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Bringing Gender Equity to the Coworking Movement: A Q&A with the Founders of Women Who Cowork

By Cat Johnson

February 27, 2018 — Austin, TX

(Photo above: Women Who Cowork is a global alliance of 400 female coworking space operators and managers, founded by Iris Kavanagh, left, and Laura Shook Guzman. Source:

[Editor’s note: This article was originally published just before the Women Who Cowork Leadership Retreat held on February 23-25, 2018, in Austin, Texas.]

  • Women Who Cowork officially became a professional group in 2017 by hosting its first meetup at GCUC USA in New York City
  • Women Who Cowork was founded by Iris Kavanagh and Laura Shook Guzman in order to bring visibility to the women powering the coworking movement, and support female founders in creating successful, sustainable coworking spaces
  • The organization will host its first leadership retreat this weekend in Austin

In 2008, Laura Shook Guzman opened Soma Vida, the first coworking space in Austin, Texas. Eight years later, she was building a directory of women-owned coworking spaces when she connected with Iris Kavanagh, the founding community manager for NextSpace and coworking consultant at Coworking with Iris. Passionate advocates for female entrepreneurship and gender equity, Shook Guzman and Kavanagh created Women Who Cowork, an international alliance with 400 members around the world. chatted with Shook Guzman and Kavanagh about the need to create a space for female founders and managers of coworking spaces, how women have shaped the coworking movement from the start, and the Women Who Cowork Leadership Retreat February 23-25, 2018, in Austin, Texas. Here are the highlights of that conversation.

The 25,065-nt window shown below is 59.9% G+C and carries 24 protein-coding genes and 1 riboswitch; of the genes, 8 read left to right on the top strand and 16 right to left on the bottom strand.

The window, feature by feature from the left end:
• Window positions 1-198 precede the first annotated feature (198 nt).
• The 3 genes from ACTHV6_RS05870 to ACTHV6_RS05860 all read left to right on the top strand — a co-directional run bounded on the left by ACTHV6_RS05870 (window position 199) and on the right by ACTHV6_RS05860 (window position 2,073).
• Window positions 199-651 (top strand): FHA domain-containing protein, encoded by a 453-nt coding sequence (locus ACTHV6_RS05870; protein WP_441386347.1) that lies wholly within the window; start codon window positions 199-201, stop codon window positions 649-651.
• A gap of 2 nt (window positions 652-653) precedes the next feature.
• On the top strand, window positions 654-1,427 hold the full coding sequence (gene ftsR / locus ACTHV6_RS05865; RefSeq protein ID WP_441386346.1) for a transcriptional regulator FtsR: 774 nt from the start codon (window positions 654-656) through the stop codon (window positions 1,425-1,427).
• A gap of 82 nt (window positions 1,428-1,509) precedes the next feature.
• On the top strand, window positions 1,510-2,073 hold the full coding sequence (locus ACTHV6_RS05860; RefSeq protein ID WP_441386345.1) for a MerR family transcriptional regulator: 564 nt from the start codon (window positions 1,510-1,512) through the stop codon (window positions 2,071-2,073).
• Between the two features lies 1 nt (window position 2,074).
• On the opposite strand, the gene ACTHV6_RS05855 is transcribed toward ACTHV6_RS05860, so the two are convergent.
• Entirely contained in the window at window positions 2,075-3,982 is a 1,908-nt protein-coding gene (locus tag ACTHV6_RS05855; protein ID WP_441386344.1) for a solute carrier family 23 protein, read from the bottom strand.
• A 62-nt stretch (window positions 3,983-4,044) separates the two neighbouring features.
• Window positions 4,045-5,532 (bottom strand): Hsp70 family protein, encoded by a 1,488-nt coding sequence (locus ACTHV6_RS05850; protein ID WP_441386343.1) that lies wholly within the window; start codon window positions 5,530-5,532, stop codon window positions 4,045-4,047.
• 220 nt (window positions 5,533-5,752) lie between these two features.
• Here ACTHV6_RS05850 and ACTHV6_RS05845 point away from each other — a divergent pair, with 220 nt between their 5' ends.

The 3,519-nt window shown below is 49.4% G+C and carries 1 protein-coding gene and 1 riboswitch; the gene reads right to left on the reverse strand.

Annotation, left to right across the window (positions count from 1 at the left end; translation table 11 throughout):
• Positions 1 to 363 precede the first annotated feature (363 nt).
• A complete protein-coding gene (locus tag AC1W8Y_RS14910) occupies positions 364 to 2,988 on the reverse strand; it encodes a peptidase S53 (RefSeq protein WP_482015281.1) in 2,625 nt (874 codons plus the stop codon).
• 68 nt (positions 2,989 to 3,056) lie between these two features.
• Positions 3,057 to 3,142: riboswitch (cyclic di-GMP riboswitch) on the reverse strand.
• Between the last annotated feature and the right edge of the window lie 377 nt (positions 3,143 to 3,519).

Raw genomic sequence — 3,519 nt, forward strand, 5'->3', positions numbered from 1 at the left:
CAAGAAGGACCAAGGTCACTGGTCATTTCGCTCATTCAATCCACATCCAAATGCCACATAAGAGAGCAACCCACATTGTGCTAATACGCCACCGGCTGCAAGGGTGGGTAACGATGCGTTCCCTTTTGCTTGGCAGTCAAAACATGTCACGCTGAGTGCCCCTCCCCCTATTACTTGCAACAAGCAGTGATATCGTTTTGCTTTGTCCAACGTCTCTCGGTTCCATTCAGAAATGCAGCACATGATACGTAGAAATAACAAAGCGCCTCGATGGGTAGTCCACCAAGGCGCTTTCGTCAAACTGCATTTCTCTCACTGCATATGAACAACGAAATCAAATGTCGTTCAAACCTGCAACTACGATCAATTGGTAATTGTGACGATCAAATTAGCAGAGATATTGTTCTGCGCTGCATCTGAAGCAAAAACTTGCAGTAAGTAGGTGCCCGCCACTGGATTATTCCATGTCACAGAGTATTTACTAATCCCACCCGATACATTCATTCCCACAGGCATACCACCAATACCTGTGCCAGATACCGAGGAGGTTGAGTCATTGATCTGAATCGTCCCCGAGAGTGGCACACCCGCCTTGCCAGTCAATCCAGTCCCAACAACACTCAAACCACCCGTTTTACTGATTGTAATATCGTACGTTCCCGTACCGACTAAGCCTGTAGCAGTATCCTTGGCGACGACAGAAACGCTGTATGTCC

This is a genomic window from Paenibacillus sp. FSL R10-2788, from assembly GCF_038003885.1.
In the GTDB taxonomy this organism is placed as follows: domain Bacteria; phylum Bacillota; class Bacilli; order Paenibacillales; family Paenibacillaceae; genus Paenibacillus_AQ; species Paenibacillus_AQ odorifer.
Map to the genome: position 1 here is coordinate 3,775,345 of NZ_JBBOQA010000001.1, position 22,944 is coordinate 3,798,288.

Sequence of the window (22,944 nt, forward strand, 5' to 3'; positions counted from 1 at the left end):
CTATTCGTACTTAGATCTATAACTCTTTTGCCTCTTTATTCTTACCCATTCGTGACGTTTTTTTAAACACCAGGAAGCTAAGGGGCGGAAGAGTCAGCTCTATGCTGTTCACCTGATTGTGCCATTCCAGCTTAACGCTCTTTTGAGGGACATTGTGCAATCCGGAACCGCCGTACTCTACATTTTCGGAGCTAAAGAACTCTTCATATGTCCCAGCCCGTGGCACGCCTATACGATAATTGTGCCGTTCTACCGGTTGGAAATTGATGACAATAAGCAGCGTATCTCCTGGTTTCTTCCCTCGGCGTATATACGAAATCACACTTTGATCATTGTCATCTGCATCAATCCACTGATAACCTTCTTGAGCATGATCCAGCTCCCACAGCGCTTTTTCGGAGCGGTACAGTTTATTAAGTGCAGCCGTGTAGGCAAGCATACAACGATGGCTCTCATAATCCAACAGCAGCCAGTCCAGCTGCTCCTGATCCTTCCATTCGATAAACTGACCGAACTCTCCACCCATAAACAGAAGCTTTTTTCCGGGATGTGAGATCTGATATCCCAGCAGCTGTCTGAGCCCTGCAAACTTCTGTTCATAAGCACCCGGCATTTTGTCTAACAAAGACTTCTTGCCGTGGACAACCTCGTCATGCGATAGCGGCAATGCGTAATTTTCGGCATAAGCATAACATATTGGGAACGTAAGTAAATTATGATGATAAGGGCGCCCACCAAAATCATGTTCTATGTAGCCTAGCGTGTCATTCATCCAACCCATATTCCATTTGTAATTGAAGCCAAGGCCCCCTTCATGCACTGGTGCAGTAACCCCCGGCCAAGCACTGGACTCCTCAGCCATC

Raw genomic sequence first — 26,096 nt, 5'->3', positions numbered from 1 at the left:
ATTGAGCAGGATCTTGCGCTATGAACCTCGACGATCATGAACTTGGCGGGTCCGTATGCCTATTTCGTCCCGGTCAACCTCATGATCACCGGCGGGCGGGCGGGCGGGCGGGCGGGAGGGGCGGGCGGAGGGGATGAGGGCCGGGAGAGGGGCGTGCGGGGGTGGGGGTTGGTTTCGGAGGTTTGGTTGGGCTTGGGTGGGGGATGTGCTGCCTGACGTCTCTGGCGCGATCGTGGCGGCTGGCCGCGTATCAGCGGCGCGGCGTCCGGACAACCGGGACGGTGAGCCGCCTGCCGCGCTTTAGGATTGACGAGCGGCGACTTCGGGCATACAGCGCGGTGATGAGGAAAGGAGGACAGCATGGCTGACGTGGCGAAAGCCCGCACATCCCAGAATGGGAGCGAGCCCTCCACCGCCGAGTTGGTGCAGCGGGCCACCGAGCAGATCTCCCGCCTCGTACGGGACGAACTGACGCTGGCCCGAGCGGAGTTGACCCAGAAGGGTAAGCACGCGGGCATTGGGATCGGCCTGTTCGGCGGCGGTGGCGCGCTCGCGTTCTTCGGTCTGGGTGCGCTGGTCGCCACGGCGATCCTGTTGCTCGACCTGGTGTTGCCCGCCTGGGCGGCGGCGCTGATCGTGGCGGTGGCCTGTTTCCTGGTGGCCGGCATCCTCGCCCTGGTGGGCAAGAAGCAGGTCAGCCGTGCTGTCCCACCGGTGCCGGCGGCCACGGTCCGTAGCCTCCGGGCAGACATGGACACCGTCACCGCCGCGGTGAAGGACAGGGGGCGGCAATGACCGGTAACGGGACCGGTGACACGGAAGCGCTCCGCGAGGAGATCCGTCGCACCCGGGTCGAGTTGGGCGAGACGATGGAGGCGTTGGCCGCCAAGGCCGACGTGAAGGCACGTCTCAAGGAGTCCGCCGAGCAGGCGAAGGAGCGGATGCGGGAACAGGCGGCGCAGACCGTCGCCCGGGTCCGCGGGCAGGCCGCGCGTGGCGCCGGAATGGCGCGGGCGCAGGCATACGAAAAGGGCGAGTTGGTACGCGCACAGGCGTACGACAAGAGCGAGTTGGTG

Allwork.Space: Let’s start at the beginning. What was the inspiration for the Women Who Cowork?